Tuesday, April 24, 2007

Five Reasons we're Winning

Think it sounds crazy? Read them, courtesy of NRO's W. Thomas Smith from Lt. Jason Nichols, USN:

Nichols and I discussed five primary reasons he and others in Iraq believe in the effort and want to see the war through to its completion.

First, aside from the complexities of establishing a working, unified government (not necessarily the task of the military), the U.S. military does have a sound plan for victory that is being implemented. The enemy does not. The U.S. plan is based on developing the Iraqi military and police forces to a point that they can independently assume most extra-national defense and all intranational defense/security operations in that country. This includes an improved Iraqi capability for logistics and command-and-control.

“It’s not enough just to have people in the security forces,” Nichols says. “You need to make sure they can lead, gather intelligence, and be resupplied effectively. And we are accomplishing those things.”

The enemy’s only plan for victory is to force the U.S. to leave before those things happen. Instead, the enemy is experiencing “a surge” of U.S. forces.

Second, the enemy — including the Iraqi insurgents and al Qaeda terrorists — is progressively splintering into smaller sub-groups.

“This is often reported in the media as a bad thing — an unknown force being broken up into many unknown forces,” says Nichols. “Fact is, breaking up a larger force into smaller ones is what you want to do.”

Breaking up forces is in fact a textbook means by which a superior military force destroys an inferior enemy force — dividing and conquering. And in Iraq, some of those splintering subgroups are now providing intelligence to — and cooperating with — coalition forces.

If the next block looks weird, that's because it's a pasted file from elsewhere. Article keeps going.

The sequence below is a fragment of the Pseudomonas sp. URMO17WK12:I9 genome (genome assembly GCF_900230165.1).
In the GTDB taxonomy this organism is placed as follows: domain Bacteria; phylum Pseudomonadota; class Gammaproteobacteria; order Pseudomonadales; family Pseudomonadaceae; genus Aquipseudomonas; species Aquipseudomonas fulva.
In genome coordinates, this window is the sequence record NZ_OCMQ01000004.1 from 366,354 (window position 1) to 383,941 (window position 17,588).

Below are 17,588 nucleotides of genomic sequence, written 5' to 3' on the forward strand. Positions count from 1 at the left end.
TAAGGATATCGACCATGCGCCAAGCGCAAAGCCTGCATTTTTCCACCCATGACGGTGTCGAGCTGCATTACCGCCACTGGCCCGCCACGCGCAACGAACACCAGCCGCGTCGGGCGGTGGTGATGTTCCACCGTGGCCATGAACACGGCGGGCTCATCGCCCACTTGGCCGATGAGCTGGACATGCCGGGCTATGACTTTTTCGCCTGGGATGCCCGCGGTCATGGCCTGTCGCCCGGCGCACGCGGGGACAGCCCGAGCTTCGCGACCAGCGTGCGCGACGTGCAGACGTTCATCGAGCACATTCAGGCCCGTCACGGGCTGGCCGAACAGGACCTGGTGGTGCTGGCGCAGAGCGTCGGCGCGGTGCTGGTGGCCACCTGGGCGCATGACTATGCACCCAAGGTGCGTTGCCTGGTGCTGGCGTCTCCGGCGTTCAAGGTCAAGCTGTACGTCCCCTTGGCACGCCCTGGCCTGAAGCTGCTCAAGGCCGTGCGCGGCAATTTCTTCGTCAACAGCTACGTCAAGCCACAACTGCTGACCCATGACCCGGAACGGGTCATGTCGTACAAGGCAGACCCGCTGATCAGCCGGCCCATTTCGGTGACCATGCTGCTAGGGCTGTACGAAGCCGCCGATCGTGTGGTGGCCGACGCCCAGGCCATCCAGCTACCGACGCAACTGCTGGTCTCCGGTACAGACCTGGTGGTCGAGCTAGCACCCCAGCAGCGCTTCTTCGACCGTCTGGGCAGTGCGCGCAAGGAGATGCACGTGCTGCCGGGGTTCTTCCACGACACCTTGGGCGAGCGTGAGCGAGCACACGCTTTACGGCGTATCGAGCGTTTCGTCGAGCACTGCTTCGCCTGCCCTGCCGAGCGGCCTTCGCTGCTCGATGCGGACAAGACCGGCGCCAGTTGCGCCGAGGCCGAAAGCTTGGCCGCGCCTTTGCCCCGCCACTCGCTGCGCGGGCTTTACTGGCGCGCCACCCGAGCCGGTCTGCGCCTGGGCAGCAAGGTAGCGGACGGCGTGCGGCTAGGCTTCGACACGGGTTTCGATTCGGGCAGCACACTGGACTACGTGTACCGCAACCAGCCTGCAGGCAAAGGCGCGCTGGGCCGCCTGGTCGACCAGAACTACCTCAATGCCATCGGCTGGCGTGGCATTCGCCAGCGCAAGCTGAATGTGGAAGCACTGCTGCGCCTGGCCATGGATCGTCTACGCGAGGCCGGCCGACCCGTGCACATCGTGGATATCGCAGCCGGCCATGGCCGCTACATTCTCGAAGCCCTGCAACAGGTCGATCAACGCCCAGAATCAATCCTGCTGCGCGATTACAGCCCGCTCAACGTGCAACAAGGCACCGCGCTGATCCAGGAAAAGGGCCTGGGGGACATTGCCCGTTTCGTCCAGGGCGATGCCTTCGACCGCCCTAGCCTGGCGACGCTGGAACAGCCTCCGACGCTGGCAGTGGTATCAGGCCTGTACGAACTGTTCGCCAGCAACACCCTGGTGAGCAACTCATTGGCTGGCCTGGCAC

Third, an increasing number of Iraqi civilians are providing the U.S. military and Iraqi security forces with information about the enemy that is being processed into solid intelligence.

Fourth, Coalition forces are increasingly “driving a wedge” between the insurgents and the general population. And more and more insurgents are turning against the sectarian violence-instigating terrorists.

And lastly, as I discussed at National Review Online’s military blog, “The Tank,” while I was in Iraq, one of the most effective elements of General David Petraeus’s strategy is his approach to a given area of responsibility (AOR). Petraeus’s predecessor, General George Casey, would have his subordinate commanders move their forces into an AOR, kill, capture, or run the enemy out; bring in some infrastructure for the community; and then leave. It worked to be sure, but only temporarily. The enemy almost always came back.

Petraeus’s approach is to do those things, but never completely leave. His commanders are responsible for ensuring their AORs are progressing. And U.S. soldiers are staying. In Sadr City for instance — as dangerous as it is — U.S. soldiers are living there, bunking side-by-side with their Iraqi counterparts.

Oh, but to read such straight-forward and solid analysis in the NY Times...

Nichols goes on to make it clear that morale remains good in spite of Harry Reid's best-efforts to the contrary. He's not the first to suggest that the only thing needed to ultimately defeat the insurgency is time.

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